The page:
Review by Arjan Tupan. Arjan is deeply involved with strengthening startup ecosystems, a lead mentor in the Beyond Silicon Valley MOOC, a dad, poet and nomadic European. Curious and challenge-loving.
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Around the world, entrepreneurs are starting businesses with unprecedented potential customer reach. Technology is enabling them to think globally. Many of those entrepreneurs are looking at Silicon Valley and its tech companies for clues. They want to change the world, and become the next Facebook or Google or Airbnb. Local governments are also taking notice. Especially in places negatively effected by economic downturns, or who have been at an economic disadvantage to begin with. These new companies are potentially creating much needed jobs and welfare. Now, many cities and regions globally want to become the next Silicon Valley. But, it’s not that easy. And it certainly doesn’t happen overnight. This is a lesson Cleveland, Ohio has learned, when it started focusing on entrepreneurship to come back from an economic downturn. Through the MOOC Beyond Silicon Valley: Growing Entrepreneurship in Transitioning Economies, Professor Micheal Goldberg shares the story of Cleveland, and the lessons learned.
When I took the course, I had not long before arrived in a new city. Moving in from a different country, I did not have a network and wanted to build one. As I was exploring options for building my own business, I was looking through entrepreneurship MOOCs when I found Beyond Silicon Valley. Although it’s not the typical course to learn entrepreneurship from, the premise of learning how to support and grow entrepreneurship appealed to me. So, I took the course.
It appeared to be not just a non-typical entrepreneurship course, but also a non-typical MOOC. In documentary style video lectures, professor Michael Goldberg guides the learners through the different elements of the entrepreneurial ecosystem of Cleveland. You learn about the challenging situation Cleveland found itself in, the plan to change that, how that plan was implemented and how entrepreneurs were affected by that.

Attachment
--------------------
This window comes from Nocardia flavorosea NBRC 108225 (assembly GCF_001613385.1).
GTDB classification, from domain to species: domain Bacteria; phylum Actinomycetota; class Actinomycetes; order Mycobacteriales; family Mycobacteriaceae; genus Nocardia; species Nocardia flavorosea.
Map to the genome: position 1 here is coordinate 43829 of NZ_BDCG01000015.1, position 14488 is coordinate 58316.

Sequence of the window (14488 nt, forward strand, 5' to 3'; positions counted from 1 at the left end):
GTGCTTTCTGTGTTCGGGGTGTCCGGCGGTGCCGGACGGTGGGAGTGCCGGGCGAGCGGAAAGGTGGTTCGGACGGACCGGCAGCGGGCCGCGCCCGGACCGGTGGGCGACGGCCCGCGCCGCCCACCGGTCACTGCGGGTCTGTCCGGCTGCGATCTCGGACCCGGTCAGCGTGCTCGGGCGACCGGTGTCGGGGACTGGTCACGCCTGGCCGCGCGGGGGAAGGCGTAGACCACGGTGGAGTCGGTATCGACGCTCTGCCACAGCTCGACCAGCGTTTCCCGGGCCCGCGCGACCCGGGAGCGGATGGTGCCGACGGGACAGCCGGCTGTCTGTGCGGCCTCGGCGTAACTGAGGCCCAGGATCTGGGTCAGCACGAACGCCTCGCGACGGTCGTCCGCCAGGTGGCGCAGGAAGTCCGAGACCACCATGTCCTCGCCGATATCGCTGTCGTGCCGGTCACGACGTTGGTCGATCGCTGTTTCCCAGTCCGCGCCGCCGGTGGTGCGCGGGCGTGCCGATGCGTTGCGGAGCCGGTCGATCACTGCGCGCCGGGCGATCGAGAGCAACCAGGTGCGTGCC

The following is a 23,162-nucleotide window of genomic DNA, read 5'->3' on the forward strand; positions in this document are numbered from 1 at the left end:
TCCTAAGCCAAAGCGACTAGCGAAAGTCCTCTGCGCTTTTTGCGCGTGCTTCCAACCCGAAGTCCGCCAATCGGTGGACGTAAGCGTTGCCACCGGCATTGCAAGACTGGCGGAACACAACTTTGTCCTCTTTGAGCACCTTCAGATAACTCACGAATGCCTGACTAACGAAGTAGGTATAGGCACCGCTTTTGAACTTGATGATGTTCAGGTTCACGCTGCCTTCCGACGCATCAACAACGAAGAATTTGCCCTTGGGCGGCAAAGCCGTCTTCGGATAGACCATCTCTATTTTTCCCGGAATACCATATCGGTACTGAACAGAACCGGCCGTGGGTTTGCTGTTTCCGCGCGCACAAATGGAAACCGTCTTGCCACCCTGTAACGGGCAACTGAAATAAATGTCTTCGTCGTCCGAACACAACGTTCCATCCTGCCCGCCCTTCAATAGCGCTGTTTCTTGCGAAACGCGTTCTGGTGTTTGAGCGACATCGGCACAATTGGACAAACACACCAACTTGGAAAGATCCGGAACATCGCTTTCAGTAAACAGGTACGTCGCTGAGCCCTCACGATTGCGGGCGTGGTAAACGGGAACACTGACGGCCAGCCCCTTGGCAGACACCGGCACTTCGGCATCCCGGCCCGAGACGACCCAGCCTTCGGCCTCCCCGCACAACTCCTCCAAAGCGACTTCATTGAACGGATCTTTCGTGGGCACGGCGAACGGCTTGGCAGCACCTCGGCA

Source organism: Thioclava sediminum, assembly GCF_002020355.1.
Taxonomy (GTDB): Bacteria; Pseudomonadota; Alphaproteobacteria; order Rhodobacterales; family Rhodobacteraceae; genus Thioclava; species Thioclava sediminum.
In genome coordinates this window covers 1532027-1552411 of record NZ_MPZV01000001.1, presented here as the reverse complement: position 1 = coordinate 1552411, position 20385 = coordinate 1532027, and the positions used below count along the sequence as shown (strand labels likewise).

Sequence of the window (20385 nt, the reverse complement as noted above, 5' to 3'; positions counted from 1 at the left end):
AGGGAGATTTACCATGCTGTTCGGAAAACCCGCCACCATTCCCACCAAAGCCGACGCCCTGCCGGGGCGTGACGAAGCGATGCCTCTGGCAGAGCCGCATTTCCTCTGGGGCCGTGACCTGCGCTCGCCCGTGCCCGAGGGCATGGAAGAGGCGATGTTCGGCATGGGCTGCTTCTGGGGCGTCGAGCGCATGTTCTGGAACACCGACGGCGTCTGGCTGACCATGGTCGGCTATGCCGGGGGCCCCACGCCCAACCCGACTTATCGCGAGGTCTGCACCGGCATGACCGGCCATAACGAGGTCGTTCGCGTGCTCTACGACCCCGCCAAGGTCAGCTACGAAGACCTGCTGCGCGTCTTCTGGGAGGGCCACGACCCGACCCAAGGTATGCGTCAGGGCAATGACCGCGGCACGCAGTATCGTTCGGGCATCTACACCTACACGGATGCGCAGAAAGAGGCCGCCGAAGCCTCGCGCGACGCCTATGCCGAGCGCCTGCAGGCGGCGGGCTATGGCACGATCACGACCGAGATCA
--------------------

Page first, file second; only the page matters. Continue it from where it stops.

ROOTS AND ORIGINS
The course has its origin in a Fulbright fellowship Professor Goldberg did in Vietnam. There, he was asked by ambitious Vietnamese officials to create a seminar about Silicon Valley and how to replicate the success. He realised that Silicon Valley is a rather unique story, with a success that is very hard to replicate. He also knew that the story of Cleveland was much more comparable to the situation in Vietnam. So, he decided to tell the story of Cleveland, with apparent success. So much so, that upon his return to Case Western Reserve University, he was asked to turn his seminar into a MOOC. As he tells himself, he immediately said yes, but had to Google the term MOOC on his smartphone as he walked out of the meeting.
With his MOOC, Professor Goldberg aims to inspire people around the world to build and grow entrepreneurial ecosystems, more than creating a transfer-of-knowledge type of course. That’s also why this course does not have quizzes. Every week covers a key element of entrepreneurial ecosystems: The Role of Government, The Role of Philanthropy/Donors, The Role of Intermediary Organisations/NGOs, Leveraging Anchor Institutions and Access to Capital and Mentoring. After watching the video lectures, learners have to do a personal learning assignment (PLA), that takes them ‘out of the building’, and makes them explore their local ecosystem. For me, this was very inspiring. Through the PLAs I learned a lot about the startup ecosystem in Düsseldorf, Germany. I even found StartupDorf, an association for and by startups, of which I am now a board member meeting a lot of entrepreneurs and other interesting people. The mid-term assignment and final project are very much focused on understanding the vantage point of entrepreneurs.
Taking this MOOC has been a great experience. After completing it, I even organised a study group for the second run. In the study group sessions, we combined the video lectures with local presentation and reserved some time to generate ideas on how to strengthen our local startup ecosystem. This was a great way to meet many of the ecosystem players, and understand which parts of the system needed either a bit of change, or simply a bit of pr. In a later stage, Professor Goldberg visited Düsseldorf to talk to us in person. More importantly, it has made me part of an international network of startup/entrepreneurial ecosystem builders, from Japan to Canada, Zimbabwe to Germany, covering practically all continents.
It has made me part of an international network of startup/entrepreneurial ecosystem builders, from Japan to Canada, Zimbabwe to Germany, covering practically all continents.
I strongly encourage you to become part of our network. Enrol in the course (now available on-demand), make change happen.
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